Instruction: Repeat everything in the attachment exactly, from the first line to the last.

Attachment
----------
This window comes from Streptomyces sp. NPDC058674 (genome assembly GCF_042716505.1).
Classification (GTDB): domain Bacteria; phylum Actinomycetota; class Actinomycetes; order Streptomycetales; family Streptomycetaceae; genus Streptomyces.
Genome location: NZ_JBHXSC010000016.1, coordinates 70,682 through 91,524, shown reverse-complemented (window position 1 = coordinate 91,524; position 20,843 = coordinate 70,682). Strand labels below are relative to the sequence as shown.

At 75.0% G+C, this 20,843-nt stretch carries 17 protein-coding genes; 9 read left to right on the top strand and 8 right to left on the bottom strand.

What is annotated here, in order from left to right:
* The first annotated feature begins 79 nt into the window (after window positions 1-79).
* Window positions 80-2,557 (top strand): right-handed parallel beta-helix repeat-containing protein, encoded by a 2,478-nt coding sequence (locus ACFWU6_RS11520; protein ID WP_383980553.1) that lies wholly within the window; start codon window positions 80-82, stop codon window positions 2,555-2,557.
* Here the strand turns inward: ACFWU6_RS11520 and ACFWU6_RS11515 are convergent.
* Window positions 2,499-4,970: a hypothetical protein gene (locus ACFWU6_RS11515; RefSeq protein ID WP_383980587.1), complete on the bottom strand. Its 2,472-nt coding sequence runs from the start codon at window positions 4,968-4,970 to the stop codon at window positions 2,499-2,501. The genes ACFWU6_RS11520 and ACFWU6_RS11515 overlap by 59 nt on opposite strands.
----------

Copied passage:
This window comes from Streptomyces sp. NPDC058674 (genome assembly GCF_042716505.1).
Classification (GTDB): domain Bacteria; phylum Actinomycetota; class Actinomycetes; order Streptomycetales; family Streptomycetaceae; genus Streptomyces.
Genome location: NZ_JBHXSC010000016.1, coordinates 70,682 through 91,524, shown reverse-complemented (window position 1 = coordinate 91,524; position 20,843 = coordinate 70,682). Strand labels below are relative to the sequence as shown.

At 75.0% G+C, this 20,843-nt stretch carries 17 protein-coding genes; 9 read left to right on the top strand and 8 right to left on the bottom strand.

What is annotated here, in order from left to right:
* The first annotated feature begins 79 nt into the window (after window positions 1-79).
* Window positions 80-2,557 (top strand): right-handed parallel beta-helix repeat-containing protein, encoded by a 2,478-nt coding sequence (locus ACFWU6_RS11520; protein ID WP_383980553.1) that lies wholly within the window; start codon window positions 80-82, stop codon window positions 2,555-2,557.
* Here the strand turns inward: ACFWU6_RS11520 and ACFWU6_RS11515 are convergent.
* Window positions 2,499-4,970: a hypothetical protein gene (locus ACFWU6_RS11515; RefSeq protein ID WP_383980587.1), complete on the bottom strand. Its 2,472-nt coding sequence runs from the start codon at window positions 4,968-4,970 to the stop codon at window positions 2,499-2,501. The genes ACFWU6_RS11520 and ACFWU6_RS11515 overlap by 59 nt on opposite strands.